If there is one thing I know about this movie and book, it’s that they traumatized a lot of children. I know there are rabbits, and I think they go to war, and the horrors of that war are not shied away from. I have to confess that with the sum of that information, I always pictured rabbits holding rifles on a battleship or submarine. When I first heard the title, I pictured an airship crashing, which was especially silly because an airship is not a watership. But anyway, nobody seems to want to discuss what it is aside from “cute rabbits experiencing The Horrors” so I don’t have any idea what to expect.
That poster does look pretty bleak and existential though. I have strong Ralph Bakshi movie vibes from that design, but it might just be a late 70s aesthetic.
It’s amazing how for a while after the debut of Columbo, pretty much every noir detective character type seems to have gravitationally attracted Peter Falk. Not that there were all that many such roles to go around. It turns out this is parodying Humphrey Bogart specifically, but basically all Bogart films, compared to Murder By Death, which is specifically a Sam Spade parody.
It’s probably not a good sign that this movie is so jam-packed with big name actors and I’ve only heard of it by cruising the back catalogs of streaming platforms, but on the other hand, anything from before 1998 that isn’t an 80s or 90s cult classic is getting hard to find online. Which is a shame because there are a lot of great movies over 40 years old.
For such an iconic movie, foundational to the modern horror genre, I find myself realizing how little I know about this movie. I know a lot around it, like how it was meant to be an anthology franchise, but continuing the Michael Myers story in the second movie locked in audiences to expect the series to be about him, the mask is a modified Captain Kirk mask, Jamie Lee Curtis began her film career here and is amazingly making direct sequels to it almost 45 years later. But what goes on within the movie? Well, there’s a slasher, and he kills people. Maybe that’s all that was necessary back when the slasher genre was being invented.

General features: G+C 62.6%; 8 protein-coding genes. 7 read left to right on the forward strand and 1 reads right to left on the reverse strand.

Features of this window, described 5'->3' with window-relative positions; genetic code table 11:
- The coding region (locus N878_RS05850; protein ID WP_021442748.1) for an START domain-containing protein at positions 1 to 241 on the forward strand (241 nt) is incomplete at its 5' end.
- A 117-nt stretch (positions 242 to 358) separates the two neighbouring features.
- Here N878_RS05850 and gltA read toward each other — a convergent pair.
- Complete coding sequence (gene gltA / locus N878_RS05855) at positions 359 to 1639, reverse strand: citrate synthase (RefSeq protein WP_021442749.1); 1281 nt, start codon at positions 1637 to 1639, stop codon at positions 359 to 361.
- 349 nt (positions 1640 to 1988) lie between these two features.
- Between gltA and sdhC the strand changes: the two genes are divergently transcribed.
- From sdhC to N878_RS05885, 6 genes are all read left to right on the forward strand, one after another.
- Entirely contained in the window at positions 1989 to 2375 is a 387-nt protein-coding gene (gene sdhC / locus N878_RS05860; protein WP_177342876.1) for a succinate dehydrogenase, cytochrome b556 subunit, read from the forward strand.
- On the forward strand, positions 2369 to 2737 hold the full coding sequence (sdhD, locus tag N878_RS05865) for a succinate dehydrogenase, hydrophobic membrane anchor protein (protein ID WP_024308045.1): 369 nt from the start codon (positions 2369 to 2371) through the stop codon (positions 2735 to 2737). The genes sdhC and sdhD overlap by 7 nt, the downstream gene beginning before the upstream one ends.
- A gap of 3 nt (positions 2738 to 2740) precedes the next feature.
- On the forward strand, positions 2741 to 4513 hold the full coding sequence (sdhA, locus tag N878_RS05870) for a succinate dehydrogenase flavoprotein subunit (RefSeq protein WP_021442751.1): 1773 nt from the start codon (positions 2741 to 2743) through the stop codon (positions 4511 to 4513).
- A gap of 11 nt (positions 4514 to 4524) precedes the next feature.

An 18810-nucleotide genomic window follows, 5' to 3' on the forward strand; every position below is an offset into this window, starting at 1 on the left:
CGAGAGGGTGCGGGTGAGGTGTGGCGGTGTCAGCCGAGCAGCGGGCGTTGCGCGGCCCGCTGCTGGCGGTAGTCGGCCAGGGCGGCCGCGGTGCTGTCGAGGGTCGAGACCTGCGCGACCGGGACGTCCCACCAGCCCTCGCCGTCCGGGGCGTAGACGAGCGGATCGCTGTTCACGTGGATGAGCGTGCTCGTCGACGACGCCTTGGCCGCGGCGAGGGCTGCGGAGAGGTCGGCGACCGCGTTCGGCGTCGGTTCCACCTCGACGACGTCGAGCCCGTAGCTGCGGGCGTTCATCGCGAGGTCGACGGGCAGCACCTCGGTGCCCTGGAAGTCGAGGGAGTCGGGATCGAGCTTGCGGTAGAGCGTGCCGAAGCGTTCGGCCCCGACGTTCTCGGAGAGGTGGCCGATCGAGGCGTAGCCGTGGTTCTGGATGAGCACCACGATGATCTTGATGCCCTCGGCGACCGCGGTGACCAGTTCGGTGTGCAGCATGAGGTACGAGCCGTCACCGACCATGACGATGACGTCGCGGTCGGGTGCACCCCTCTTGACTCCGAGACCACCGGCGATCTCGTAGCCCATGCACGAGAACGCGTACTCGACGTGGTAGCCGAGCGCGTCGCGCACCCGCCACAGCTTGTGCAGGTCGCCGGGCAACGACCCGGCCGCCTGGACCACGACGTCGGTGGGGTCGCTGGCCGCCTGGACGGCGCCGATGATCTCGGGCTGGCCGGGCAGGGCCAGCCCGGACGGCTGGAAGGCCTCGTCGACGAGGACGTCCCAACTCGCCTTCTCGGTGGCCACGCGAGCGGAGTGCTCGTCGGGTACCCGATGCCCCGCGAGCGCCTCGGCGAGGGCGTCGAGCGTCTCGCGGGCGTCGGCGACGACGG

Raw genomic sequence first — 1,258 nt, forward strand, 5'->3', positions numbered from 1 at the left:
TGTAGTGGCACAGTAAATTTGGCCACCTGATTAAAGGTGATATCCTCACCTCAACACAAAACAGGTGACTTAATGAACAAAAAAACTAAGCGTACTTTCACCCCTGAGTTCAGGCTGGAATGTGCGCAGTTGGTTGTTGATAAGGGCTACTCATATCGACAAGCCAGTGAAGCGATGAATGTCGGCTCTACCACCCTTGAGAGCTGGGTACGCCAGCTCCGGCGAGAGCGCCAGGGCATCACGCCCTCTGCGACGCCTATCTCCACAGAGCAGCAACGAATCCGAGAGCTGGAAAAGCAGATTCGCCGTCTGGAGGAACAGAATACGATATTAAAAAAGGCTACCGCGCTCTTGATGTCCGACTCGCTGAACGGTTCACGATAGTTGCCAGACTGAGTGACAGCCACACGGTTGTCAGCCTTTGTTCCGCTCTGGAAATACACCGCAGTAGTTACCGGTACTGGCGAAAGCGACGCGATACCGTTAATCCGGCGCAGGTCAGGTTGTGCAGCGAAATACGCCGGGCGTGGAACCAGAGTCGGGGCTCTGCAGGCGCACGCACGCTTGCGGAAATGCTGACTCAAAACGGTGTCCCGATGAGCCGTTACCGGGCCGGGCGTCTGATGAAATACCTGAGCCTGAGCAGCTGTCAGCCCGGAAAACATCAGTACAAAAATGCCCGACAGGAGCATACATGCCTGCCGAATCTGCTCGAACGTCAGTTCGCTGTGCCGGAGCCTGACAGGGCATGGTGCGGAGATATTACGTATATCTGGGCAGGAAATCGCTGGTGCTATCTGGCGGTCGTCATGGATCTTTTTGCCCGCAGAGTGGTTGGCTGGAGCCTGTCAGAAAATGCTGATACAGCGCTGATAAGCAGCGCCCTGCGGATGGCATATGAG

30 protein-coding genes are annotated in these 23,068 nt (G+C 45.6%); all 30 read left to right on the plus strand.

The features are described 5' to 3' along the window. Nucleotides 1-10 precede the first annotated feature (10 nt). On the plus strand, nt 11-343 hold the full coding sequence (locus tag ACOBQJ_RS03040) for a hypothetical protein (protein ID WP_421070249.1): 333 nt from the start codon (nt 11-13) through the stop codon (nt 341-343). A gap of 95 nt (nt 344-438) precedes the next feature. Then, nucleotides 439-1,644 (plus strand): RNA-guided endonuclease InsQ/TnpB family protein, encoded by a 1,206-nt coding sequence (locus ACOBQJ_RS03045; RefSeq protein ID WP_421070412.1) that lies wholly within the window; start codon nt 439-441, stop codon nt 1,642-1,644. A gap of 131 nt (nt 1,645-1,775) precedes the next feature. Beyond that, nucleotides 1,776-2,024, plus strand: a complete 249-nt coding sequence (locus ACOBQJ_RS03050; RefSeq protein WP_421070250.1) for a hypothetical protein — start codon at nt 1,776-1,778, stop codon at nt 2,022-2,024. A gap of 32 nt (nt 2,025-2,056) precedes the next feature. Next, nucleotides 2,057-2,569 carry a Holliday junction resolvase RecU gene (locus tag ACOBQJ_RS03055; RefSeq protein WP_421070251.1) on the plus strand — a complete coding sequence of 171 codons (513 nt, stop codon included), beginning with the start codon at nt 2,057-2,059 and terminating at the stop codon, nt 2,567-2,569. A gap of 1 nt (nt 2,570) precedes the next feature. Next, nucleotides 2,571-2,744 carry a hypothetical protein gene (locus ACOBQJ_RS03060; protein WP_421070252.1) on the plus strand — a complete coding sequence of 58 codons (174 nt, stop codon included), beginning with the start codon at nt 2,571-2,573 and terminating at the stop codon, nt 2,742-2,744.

In the 60s and 70s, Disney’s live action movies department came up with some pretty outlandish ideas. Some of them are cartoon ideas, but done in live action, some are just… did they throw darts at a board or something?
This is an adventure about an extraterrestrial cat. There’s some humans trying to help the stranded alien cat get home and some other humans trying to steal the cat’s technology, and I don’t really know much more than that, which I learned only minutes ago.
I don’t remember how I originally came across this movie. Maybe I was looking up Robert Morley, maybe something else referenced the title, I don’t remember. But I do know that when I heard the title, I had to look it up to see if it was a real movie. And then I read the description and had to see it. And then it was not available online, so it ended up being a Christmas present. Which I am now watching.
I look forward to a globetrotting romp through culinary masterpieces, and also murder.
I’m not sure how I’m going to sympathize with the troublemaking fraternity here, aside from everyone else being bullies. They have fun and don’t hold with stuffy rules, but I’m pretty sure they also go beyond harmless mischief. The Dean would have to be really petty (which he probably is anyway) to put them on whatever “double-secret probation” is for only silly college pranks like stealing mascots.
I’m probably too mature for this movie, but I’m not sure I was ever the kind of person who’d aspire to be the Deltas. Continue reading →
I don’t entirely get stoner comedy. No doubt, that’s because it’s the only real contact I have with stoner culture and you’re meant to consume stoner entertainment while stoned, so pretty much anything would be funny. But then there’s an element of making fun of how dulled the cognitive reflexes are while under the influence that would probably be funnier sober, so I guess it’s more about having fun with the lifestyle.
I’m fond of Cheech Marin’s comedy work, though I came in from a very different angle than most people (children’s edutainment). Tommy Chong I’ve really only encountered through Cheech & Chong, apparently because he had a rough time keeping his career afloat after Cheech split off to pursue acting. In most of their work together that I can remember, he seems like, if not the straight man (because high people are funny), the one who was there so Cheech had someone to play off of.
So… road movie about being high. I want to like it, but I can’t come up with much reason to express why. Continue reading →
I try to stick to movies with a theatrical release, but I’m not sure this had one, as it was written as a three-part television pilot. I do know that it brings Captain Nemo to the modern era, and it stars Jose Ferrer as Nemo and Burgess Meredith as the bad guy, and the contrast between great cast and silly concept caught my curiosity and attention, and I could not leave it on the shelf.